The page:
Maryland Law Review Endnotes: An Academic Outlet for Commentary on Pending Cases
By Steve Klepper (Twitter: @MDAppeal)
As regular readers of this blog know, I’m a fan of online companions to law reviews. Here in the state, Maryland Law Review Endnotes is a great outlet for publishing short-form academic-style articles – particularly those about cases drawing a great deal of attention in Maryland appellate courts.
One such case (although not currently listed on the Court of Appeals’ Highlighted Cases page) is People’s Insurance Counsel Division v. State Farm Fire & Casualty Co., Sept. 2014 Term, No. 21, to be argued November 7. I’m aware of at least five amicus briefs. And when you read the first question presented, it is easy to see why. The petition asks: “Should this Court reexamine Maryland common law on construing insurance contracts and, recognizing that such contracts are not the product of equal bargaining, hold that terms contained in an insurance policy must be strictly construed against the insurer?”
When I saw the cert grant earlier this year, I submitted a piece to Endnotes discussing whether PICD v. State Farm properly raises that question. I’m pleased to announce that the piece, Maryland’s Contractual Conception of Insurance: The Improvident Grant of Certiorari in PICD v. State Farm, 74 Md L. Rev. Endnotes 1 (2014), is now online. (A disclosure is now necessary, however: After I submitted the piece to Endnotes, I was retained to submit an amicus brief in support of the respondent. And, as it turns out, another member of the blog’s editorial board, Michael Wein, has authored an amicus brief in support of the petitioner.)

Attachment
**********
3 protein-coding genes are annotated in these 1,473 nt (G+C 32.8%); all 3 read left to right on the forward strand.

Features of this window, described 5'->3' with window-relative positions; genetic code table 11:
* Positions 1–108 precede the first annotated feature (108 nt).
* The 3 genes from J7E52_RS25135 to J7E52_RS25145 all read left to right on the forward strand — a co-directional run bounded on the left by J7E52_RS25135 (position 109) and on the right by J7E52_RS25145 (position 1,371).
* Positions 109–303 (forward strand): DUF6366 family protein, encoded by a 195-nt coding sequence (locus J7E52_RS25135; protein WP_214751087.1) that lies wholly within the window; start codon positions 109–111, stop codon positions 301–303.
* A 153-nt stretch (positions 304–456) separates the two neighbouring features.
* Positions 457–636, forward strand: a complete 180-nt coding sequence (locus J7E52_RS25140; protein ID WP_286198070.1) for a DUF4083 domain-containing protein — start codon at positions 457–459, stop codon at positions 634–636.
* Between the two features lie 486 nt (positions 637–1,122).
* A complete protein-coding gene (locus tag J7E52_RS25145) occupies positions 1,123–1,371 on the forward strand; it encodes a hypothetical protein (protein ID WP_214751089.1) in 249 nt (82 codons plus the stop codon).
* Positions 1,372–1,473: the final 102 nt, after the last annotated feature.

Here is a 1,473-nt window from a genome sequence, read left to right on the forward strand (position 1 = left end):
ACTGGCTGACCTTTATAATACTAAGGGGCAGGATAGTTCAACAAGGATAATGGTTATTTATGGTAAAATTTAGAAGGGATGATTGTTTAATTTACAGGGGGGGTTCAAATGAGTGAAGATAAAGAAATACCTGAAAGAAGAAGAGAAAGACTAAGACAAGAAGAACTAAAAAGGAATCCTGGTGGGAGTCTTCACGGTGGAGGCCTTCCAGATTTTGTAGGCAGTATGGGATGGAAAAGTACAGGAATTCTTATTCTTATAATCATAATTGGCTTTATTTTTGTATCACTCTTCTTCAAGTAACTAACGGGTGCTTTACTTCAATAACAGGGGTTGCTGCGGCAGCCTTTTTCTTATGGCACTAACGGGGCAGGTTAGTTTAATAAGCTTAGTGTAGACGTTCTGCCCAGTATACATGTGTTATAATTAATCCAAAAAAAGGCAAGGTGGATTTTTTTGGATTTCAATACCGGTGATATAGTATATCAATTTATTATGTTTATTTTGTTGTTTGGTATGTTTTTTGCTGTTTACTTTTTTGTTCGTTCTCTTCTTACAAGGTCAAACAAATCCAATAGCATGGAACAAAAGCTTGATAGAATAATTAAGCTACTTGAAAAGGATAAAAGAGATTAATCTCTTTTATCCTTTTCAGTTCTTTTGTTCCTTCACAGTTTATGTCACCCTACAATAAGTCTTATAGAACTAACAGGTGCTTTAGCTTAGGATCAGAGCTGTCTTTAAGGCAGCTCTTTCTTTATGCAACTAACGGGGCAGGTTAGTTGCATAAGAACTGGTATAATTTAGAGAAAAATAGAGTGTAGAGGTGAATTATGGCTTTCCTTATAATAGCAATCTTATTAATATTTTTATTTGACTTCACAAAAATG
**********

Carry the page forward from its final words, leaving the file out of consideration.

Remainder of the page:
The hope is that articles in Endnotes and other such law-review companions spark healthy online discussion of important pending cases such as PICD v. State Farm. To that end, I encourage the blog’s readers to consider Endnotes for their own submissions.
I like the “I can envision a majority of the Court of Appeals concluding that the situation is so unjust that it cries out for relief”, esp. given the nature of the case and in light of the consumer’s other options (small claims court). Meanwhile, I have to marvel at a situation where the Court must be asked to reconsider a decision not to issue any writ (certiorari and/or prohibition/mandamus being sought) to a circuit court after it chose to view the process required by Rule 7-301 as discretionary and as such didn’t bother to comply with any part of it. Go figure.